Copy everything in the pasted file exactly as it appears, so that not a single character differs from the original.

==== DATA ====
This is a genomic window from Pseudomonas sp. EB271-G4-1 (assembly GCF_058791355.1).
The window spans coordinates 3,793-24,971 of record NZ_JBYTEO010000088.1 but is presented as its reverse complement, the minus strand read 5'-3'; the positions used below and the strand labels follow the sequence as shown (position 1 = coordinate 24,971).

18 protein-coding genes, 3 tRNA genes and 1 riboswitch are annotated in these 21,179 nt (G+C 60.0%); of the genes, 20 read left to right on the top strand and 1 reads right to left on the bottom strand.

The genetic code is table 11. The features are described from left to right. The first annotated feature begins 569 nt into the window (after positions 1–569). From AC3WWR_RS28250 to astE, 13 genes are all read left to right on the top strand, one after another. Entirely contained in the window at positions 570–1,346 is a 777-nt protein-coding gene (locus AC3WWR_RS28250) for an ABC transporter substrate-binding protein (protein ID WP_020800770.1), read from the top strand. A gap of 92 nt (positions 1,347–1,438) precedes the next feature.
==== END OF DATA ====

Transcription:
This is a genomic window from Pseudomonas sp. EB271-G4-1 (assembly GCF_058791355.1).
The window spans coordinates 3,793-24,971 of record NZ_JBYTEO010000088.1 but is presented as its reverse complement, the minus strand read 5'-3'; the positions used below and the strand labels follow the sequence as shown (position 1 = coordinate 24,971).

18 protein-coding genes, 3 tRNA genes and 1 riboswitch are annotated in these 21,179 nt (G+C 60.0%); of the genes, 20 read left to right on the top strand and 1 reads right to left on the bottom strand.

The genetic code is table 11. The features are described from left to right. The first annotated feature begins 569 nt into the window (after positions 1–569). From AC3WWR_RS28250 to astE, 13 genes are all read left to right on the top strand, one after another. Entirely contained in the window at positions 570–1,346 is a 777-nt protein-coding gene (locus AC3WWR_RS28250) for an ABC transporter substrate-binding protein (protein ID WP_020800770.1), read from the top strand. A gap of 92 nt (positions 1,347–1,438) precedes the next feature.